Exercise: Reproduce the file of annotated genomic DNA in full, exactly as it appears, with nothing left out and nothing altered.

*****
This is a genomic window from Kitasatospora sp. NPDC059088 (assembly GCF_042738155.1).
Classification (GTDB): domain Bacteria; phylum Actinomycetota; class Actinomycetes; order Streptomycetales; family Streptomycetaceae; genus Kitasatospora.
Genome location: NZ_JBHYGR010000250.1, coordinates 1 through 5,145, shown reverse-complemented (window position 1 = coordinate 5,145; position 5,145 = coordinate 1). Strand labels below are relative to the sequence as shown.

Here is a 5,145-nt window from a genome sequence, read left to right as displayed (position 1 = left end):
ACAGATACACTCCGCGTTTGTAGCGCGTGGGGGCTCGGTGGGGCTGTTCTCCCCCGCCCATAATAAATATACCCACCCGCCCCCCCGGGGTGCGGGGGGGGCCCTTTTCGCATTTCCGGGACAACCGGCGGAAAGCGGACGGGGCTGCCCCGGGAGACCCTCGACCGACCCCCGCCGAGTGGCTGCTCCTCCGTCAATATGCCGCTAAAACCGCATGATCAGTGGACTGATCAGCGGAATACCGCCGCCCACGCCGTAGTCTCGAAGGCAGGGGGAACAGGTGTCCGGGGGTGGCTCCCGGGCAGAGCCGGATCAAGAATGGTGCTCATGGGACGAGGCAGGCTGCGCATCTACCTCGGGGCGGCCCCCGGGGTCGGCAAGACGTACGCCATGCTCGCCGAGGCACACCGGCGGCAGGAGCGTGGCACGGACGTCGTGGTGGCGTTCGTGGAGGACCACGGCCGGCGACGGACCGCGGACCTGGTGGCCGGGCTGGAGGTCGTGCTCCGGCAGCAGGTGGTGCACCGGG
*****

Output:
This is a genomic window from Kitasatospora sp. NPDC059088 (assembly GCF_042738155.1).
Classification (GTDB): domain Bacteria; phylum Actinomycetota; class Actinomycetes; order Streptomycetales; family Streptomycetaceae; genus Kitasatospora.
Genome location: NZ_JBHYGR010000250.1, coordinates 1 through 5,145, shown reverse-complemented (window position 1 = coordinate 5,145; position 5,145 = coordinate 1). Strand labels below are relative to the sequence as shown.

Here is a 5,145-nt window from a genome sequence, read left to right as displayed (position 1 = left end):
ACAGATACACTCCGCGTTTGTAGCGCGTGGGGGCTCGGTGGGGCTGTTCTCCCCCGCCCATAATAAATATACCCACCCGCCCCCCCGGGGTGCGGGGGGGGCCCTTTTCGCATTTCCGGGACAACCGGCGGAAAGCGGACGGGGCTGCCCCGGGAGACCCTCGACCGACCCCCGCCGAGTGGCTGCTCCTCCGTCAATATGCCGCTAAAACCGCATGATCAGTGGACTGATCAGCGGAATACCGCCGCCCACGCCGTAGTCTCGAAGGCAGGGGGAACAGGTGTCCGGGGGTGGCTCCCGGGCAGAGCCGGATCAAGAATGGTGCTCATGGGACGAGGCAGGCTGCGCATCTACCTCGGGGCGGCCCCCGGGGTCGGCAAGACGTACGCCATGCTCGCCGAGGCACACCGGCGGCAGGAGCGTGGCACGGACGTCGTGGTGGCGTTCGTGGAGGACCACGGCCGGCGACGGACCGCGGACCTGGTGGCCGGGCTGGAGGTCGTGCTCCGGCAGCAGGTGGTGCACCGGG